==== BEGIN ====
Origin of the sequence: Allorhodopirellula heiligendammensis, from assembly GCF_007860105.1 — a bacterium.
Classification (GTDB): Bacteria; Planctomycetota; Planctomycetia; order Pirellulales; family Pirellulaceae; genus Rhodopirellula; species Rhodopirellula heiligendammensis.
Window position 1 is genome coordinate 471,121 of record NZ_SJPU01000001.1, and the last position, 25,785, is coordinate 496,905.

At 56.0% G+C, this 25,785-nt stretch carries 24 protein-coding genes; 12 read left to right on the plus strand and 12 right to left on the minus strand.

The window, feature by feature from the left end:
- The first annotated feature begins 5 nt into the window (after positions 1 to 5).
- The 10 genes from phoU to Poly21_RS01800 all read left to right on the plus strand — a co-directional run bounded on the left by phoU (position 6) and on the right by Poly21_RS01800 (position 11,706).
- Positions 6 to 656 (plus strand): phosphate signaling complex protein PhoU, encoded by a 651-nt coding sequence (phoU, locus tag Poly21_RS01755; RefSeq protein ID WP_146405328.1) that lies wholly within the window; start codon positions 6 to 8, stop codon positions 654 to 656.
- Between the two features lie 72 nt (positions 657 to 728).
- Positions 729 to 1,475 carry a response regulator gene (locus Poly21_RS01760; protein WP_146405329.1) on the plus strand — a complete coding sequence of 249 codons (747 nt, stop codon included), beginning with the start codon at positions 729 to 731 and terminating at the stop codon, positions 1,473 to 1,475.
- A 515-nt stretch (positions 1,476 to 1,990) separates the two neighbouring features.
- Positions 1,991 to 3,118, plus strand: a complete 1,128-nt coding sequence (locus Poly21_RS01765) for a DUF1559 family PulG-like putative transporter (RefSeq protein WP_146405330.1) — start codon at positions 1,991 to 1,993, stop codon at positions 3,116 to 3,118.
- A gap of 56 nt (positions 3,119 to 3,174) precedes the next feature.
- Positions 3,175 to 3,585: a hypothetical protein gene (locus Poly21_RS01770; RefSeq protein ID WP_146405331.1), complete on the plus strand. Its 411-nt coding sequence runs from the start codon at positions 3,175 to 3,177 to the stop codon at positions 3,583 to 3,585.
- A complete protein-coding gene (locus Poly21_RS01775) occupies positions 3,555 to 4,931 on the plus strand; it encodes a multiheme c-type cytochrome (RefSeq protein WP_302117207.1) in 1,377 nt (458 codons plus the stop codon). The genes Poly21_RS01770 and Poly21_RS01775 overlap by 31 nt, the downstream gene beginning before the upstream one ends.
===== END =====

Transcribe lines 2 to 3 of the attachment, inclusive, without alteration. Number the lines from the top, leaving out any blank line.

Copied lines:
Classification (GTDB): Bacteria; Planctomycetota; Planctomycetia; order Pirellulales; family Pirellulaceae; genus Rhodopirellula; species Rhodopirellula heiligendammensis.
Window position 1 is genome coordinate 471,121 of record NZ_SJPU01000001.1, and the last position, 25,785, is coordinate 496,905.